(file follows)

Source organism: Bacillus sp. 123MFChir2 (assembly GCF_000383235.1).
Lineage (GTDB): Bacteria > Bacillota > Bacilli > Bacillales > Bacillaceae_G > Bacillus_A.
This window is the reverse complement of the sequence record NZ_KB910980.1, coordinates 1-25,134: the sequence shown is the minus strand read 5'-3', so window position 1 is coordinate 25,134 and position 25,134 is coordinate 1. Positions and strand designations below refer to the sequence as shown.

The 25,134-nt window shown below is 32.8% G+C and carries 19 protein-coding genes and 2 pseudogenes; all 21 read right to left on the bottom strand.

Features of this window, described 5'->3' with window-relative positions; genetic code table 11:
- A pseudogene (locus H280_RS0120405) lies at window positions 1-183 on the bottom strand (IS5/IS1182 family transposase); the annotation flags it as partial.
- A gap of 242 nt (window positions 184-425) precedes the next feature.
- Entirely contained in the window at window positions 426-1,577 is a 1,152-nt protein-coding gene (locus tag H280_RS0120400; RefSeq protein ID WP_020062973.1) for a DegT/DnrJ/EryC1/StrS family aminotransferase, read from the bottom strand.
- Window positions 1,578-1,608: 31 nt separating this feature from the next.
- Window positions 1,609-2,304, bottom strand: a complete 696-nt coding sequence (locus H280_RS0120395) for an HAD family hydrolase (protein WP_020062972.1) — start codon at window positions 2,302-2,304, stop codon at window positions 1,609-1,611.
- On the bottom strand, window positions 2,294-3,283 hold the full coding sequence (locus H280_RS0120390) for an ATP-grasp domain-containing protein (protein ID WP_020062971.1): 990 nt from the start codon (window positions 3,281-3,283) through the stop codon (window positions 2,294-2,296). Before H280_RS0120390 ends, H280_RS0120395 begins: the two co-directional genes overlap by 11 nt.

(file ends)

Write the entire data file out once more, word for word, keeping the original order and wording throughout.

Source organism: Bacillus sp. 123MFChir2 (assembly GCF_000383235.1).
Lineage (GTDB): Bacteria > Bacillota > Bacilli > Bacillales > Bacillaceae_G > Bacillus_A.
This window is the reverse complement of the sequence record NZ_KB910980.1, coordinates 1-25,134: the sequence shown is the minus strand read 5'-3', so window position 1 is coordinate 25,134 and position 25,134 is coordinate 1. Positions and strand designations below refer to the sequence as shown.

The 25,134-nt window shown below is 32.8% G+C and carries 19 protein-coding genes and 2 pseudogenes; all 21 read right to left on the bottom strand.

Features of this window, described 5'->3' with window-relative positions; genetic code table 11:
- A pseudogene (locus H280_RS0120405) lies at window positions 1-183 on the bottom strand (IS5/IS1182 family transposase); the annotation flags it as partial.
- A gap of 242 nt (window positions 184-425) precedes the next feature.
- Entirely contained in the window at window positions 426-1,577 is a 1,152-nt protein-coding gene (locus tag H280_RS0120400; RefSeq protein ID WP_020062973.1) for a DegT/DnrJ/EryC1/StrS family aminotransferase, read from the bottom strand.
- Window positions 1,578-1,608: 31 nt separating this feature from the next.
- Window positions 1,609-2,304, bottom strand: a complete 696-nt coding sequence (locus H280_RS0120395) for an HAD family hydrolase (protein WP_020062972.1) — start codon at window positions 2,302-2,304, stop codon at window positions 1,609-1,611.
- On the bottom strand, window positions 2,294-3,283 hold the full coding sequence (locus H280_RS0120390) for an ATP-grasp domain-containing protein (protein ID WP_020062971.1): 990 nt from the start codon (window positions 3,281-3,283) through the stop codon (window positions 2,294-2,296). Before H280_RS0120390 ends, H280_RS0120395 begins: the two co-directional genes overlap by 11 nt.